According to data released by the government, the ten most common reasons individuals fail their driving test have remained the same with little variation for the last three years. In fact, a lot of the common mistakes have stayed the same since 2006, when the government started recording this data. It’s a good idea to practice these manoeuvres before your test. Asking your driving instructor for a practice driving test is also a good idea as it can help you identify where you might need to improve. Doing both these things will help reduce the likelihood that you’ll fail your driving test.
1. Observations at junctions
A large amount of road accidents were caused by the driver failing to observe their surroundings properly in 2022, and this is reflected in the most common driving test faults.
To avoid this, make sure you check your mirrors and blind spots frequently, especially when approaching a junction. Anticipating the road ahead and making the right preparations can also help to reduce the likelihood that you’ll be blindsided by a hazard when approaching a junction. Performing the following observations can be useful:
- Noticing the road ahead is busy and slowing down to wait your turn
- Realising that there’s a bike rider next to you who will also be turning into the junction
- Seeing that there are pedestrians approaching the street who might want to cross the road in front of you
Whatever the situation, the mirrors-signal-manoeuvre routine is a great way to ensure you observe the road adequately. Through this, you should also assess the situation and act accordingly.
It might also be a good idea to understand the differences between all the different junctions. Junctions encompass a number of different road types, including roundabouts, crossroads, T-junctions and box junctions. There are different rules for each type of junction.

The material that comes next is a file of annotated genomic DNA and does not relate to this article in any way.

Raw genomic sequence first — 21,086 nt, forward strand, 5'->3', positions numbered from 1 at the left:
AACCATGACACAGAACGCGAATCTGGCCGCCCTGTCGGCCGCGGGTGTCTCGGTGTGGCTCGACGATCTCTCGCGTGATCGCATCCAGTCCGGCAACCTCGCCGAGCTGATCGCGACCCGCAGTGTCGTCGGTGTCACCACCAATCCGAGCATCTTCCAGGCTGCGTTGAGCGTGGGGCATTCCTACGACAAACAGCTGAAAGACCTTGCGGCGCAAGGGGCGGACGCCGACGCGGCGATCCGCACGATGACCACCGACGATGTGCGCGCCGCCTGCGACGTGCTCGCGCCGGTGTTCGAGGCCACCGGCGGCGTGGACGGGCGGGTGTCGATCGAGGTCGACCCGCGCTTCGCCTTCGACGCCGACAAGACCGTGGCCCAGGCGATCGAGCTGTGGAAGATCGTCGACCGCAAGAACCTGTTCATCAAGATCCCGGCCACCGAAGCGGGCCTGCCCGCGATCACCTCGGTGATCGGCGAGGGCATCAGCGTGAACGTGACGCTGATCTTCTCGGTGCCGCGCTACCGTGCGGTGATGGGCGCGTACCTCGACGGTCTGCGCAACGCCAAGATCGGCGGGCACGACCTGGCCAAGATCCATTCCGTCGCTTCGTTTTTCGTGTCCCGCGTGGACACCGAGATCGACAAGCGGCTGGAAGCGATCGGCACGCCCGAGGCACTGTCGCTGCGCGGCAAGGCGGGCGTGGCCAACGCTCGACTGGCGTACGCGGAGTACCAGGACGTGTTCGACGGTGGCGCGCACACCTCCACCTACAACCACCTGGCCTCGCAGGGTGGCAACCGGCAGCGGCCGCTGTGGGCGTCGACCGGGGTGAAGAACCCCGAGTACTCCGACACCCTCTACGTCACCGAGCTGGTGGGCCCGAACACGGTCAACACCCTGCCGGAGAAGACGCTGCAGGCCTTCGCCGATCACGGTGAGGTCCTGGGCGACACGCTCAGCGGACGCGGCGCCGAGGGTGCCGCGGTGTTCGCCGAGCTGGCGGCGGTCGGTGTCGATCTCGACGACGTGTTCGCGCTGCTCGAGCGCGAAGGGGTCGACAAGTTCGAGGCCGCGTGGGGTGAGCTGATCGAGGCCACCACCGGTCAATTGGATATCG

2. Using mirrors when changing directions
As you can see from the list so far, not fully using your mirrors and observing your surroundings is often a reason people fail their driving test. Ensuring you’re aware of your surroundings will help you anticipate potential dangers, which will in turn make you a much safer driver. You’ll need to demonstrate these skills to your examiner.
A good way of remembering when to use your mirrors is to perform checks every time your actions could cause other drivers to change their own behaviour. This includes when you make direction changes, slow down or speed up, negotiate a hazard and when you merge onto another road.
Although you might think you’re alone on the road and don’t need to perform any of the checks, there could be bike riders, scooters or motorcyclists in your blind spots. As a result, it’s good to get into the habit of using your mirrors and checking your blind spots when you’re about to change directions.
3. Turning right at junctions
If only we could get through life making just left-hand turns, but sadly that would make for a very long journey! You might think we’re joking, but in actual fact, this has been the topic of debate in the US for a good few years, with many sources suggesting that crossing oncoming traffic is ten times as dangerous as a regular turn.
Unfortunately, we don’t currently have that luxury, so it’s important that you don’t rush turning right at junctions. Whilst it might seem like a simple thing in concept, turning right at junctions requires a lot of careful thinking. You must also position your car properly to signal to other road users that you’re turning right. Again, great observation skills are integral here.
Make sure that when you’re approaching the junction, you use the mirrors-signal-manoeuvre tip to ensure you’re doing everything in your power to prevent an accident. You should also try to position your vehicle closer to the right to let drivers know your intentions. This can also allow vehicles to pass on the left if they have space.
4. Responding to signs, especially traffic lights
Traffic lights are among the first challenges that you’ll face when you learn to drive. They’ll crop up in both your driving theory test and your practical test. They’re not particularly complicated, but you should make sure you understand what the traffic light sequence means and how to react to it. Failure to react correctly to traffic lights could cause you to fail your driving test or, even worse, cause an accident.